Sanofi is the only multinational in the pharmaceutical industry operating three factories of WHO-GMP standards in Vietnam, supplying 80 per cent of Sanofi’s volume in the country. In 2018, Sanofi Vietnam led the market with 4 per cent of the market share.
Also late last year, Britain’s Raphael Labs signed an agreement with Vingroup to cooperate in developing, testing, and transferring tech to produce drugs preventing COVID-19 and other respiratory diseases.
Meanwhile, T&T Group and Hanoi Medical University clinched a deal with Spain’s Hipra Human Health SLU to build a vaccine research centre in Vietnam and aid human resources training.
Asian players are also stepping up their presence in Vietnam, with Japanese pharmaceuticals among the most interested due to the rising demand driven by the ageing population and the global health crisis. They include Taisho, Nipro Pharma, Daiichi Sankyo, Rohto, and many others.
Industry insiders said that the moves will enable investors to increase benefits in the promising local pharmaceutical market, which boasts incentive policies to encourage manufacturing to increase the rate of locally-made drugs to 70 per cent of total consumption, and 60 per cent of total market value in 2025; and the respective rates of 80 and 70 per cent in 2030 according to the programme on pharmaceutical industry development by 2025, with a vision towards 2030 approved by the government nearly a year ago.
Accordingly, manufacturers of homemade drugs will access incentives as much as high-tech firms, with brand-name and generic drugs with advanced dosage forms as well as vaccines treated as high-tech products. They also enjoy incentives in taxes, credit, and land use.
According to experts, the business and investment trend in the pharmaceutical and health industries towards sustainable development will focus on remote medical examination and treatment; import and production of vaccines for pandemic prevention; technology transfer and drug processing ordering; and investment in renovation and modernisation of the entire hospital system and training schools under a public-private partnership (PPP) approach.
The prolonged pandemic with many new variants still requires Vietnam to have a large number of vaccines for its people, and now for children aged as young as five. Therefore, at least in the coming years, the demand for vaccines will still be high.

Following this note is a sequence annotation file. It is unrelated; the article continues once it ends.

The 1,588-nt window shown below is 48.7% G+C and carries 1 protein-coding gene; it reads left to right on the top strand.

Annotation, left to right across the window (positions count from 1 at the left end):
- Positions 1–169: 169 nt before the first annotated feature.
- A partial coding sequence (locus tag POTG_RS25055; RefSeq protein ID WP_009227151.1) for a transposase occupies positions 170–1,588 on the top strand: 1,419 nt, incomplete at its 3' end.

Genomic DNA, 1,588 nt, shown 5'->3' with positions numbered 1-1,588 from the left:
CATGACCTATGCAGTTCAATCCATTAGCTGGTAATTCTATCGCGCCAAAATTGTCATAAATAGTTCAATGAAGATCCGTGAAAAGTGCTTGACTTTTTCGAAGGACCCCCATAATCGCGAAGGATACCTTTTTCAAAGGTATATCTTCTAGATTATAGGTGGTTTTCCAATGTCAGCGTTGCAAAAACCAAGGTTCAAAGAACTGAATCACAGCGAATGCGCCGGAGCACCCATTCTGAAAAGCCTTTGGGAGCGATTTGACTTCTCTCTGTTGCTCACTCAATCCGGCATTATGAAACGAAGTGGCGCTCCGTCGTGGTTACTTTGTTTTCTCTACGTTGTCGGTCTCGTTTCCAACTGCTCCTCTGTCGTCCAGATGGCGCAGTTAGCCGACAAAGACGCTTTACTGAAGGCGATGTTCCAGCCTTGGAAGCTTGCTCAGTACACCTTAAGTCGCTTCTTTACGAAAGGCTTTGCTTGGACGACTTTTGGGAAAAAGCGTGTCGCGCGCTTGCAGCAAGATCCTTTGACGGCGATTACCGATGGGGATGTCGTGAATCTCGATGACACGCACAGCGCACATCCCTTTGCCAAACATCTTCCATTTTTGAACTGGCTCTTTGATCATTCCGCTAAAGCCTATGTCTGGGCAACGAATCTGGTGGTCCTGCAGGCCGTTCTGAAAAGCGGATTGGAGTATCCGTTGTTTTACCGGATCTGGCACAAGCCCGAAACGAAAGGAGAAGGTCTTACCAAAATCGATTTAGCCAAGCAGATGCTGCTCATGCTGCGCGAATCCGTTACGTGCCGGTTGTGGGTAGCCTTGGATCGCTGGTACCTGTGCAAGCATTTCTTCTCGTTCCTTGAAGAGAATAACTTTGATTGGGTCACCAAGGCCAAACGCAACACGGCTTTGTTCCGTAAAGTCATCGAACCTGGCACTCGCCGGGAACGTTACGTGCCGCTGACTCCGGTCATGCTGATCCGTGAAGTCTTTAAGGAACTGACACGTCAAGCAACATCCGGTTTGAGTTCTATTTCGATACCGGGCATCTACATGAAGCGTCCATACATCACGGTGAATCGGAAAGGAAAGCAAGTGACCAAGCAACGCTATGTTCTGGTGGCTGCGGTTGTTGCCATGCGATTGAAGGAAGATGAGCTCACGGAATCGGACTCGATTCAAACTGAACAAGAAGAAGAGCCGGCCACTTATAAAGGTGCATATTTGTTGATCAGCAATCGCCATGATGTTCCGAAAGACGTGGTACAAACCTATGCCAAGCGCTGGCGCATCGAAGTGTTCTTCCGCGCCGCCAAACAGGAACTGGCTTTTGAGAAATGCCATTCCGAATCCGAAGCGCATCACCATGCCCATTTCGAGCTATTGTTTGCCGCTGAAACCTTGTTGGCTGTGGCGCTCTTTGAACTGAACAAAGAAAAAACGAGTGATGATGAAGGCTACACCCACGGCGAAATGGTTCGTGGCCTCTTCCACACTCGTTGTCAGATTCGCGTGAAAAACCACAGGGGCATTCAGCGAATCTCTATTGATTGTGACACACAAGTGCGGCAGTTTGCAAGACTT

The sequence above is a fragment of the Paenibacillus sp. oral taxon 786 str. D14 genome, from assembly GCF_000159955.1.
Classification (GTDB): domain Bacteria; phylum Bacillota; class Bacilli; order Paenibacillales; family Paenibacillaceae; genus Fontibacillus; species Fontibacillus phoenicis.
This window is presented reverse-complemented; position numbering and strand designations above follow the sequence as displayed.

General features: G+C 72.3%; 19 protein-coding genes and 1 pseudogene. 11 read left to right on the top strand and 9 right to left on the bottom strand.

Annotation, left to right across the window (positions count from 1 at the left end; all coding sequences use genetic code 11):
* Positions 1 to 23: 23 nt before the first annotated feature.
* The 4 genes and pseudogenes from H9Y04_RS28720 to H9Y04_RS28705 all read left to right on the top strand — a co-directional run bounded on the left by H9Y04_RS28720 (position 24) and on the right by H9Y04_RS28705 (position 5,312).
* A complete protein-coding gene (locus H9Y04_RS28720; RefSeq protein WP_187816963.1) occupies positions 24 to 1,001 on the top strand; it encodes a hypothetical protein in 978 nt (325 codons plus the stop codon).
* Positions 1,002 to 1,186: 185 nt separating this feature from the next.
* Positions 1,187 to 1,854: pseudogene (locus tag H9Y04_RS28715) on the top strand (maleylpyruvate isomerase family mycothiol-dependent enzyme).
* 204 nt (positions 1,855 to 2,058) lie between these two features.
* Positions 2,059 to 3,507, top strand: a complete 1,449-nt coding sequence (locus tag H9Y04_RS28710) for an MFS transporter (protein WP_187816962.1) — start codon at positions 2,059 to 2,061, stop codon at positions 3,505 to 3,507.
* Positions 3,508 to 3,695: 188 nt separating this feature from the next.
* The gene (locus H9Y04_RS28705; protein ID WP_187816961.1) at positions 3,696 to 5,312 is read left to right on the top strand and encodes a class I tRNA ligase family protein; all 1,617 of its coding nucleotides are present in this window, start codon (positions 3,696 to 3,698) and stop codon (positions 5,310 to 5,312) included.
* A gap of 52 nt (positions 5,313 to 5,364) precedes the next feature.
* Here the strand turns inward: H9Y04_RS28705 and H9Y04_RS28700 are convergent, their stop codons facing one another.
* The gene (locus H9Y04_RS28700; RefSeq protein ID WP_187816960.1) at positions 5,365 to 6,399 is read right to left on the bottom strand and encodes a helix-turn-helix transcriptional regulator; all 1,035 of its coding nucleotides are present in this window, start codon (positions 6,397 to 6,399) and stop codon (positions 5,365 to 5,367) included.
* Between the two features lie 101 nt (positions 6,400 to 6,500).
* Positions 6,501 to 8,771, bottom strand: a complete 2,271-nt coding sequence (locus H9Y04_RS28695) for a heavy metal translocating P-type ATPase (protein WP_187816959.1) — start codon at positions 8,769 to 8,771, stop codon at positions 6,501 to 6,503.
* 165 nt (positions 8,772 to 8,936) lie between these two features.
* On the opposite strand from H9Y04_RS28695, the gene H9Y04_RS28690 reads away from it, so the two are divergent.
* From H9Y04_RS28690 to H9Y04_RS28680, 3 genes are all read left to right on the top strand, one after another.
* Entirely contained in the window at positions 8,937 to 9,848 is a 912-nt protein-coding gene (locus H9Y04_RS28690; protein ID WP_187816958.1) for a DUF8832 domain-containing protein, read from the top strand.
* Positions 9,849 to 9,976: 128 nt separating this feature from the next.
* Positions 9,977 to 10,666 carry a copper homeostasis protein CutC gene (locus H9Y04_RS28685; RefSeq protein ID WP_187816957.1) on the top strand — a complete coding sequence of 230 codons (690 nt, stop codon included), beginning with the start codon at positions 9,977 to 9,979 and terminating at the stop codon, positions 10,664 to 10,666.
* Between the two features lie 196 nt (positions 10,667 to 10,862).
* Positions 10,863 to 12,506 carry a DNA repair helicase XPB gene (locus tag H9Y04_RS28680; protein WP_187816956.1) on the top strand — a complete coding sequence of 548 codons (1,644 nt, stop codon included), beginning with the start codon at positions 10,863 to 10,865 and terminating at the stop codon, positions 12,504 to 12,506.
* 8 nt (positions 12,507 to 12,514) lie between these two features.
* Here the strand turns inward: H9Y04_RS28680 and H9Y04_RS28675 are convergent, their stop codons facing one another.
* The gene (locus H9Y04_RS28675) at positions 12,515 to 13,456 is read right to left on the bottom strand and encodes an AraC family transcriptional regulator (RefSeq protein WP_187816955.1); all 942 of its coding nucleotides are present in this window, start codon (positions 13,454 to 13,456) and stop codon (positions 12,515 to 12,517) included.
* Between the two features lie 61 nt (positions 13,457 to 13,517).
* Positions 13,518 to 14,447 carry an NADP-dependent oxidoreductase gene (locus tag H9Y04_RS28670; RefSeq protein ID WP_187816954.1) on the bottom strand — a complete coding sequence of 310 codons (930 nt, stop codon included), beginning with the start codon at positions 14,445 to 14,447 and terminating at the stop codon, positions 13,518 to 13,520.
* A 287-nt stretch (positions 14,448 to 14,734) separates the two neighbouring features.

Currently, Vietnam’s legal system allows enterprises to apply for licences to import vaccines. COVID-19 vaccines by AstraZeneca and Pfizer have also been imported through their Vietnamese subsidiaries.
Technology transfer and drug processing orders are expected to be more promising for the parties involved. For the technology transferors or the ordering parties, drugs made in Vietnam help save production and transportation costs, especially, investing in a GMP-certified drug factory requires a huge investment and a long time for initial construction and operation.
According to the provisions of Circular 32, legal drug business establishments (including drug import establishments) have the right to order drug processing. If a new draft circular on drug processing is indeed issued, allowing drug import establishments to order drug processing, this regulation will promote a great amount of drug processing activities in Vietnam the near future.
The government is being urged to apply the PPP method to many sectors such as health finance, medical workforce development, research and development, and healthcare service provision.
Ngo Thanh Hai, lawyer at LNT & Partners, noted, “The potential of Vietnam’s infrastructure market is highly appreciated by various international investors and will bring them even more opportunities when barriers are removed thanks to the law on PPP investment and various decrees, through which related projects are enforceable and also in line with international standards.”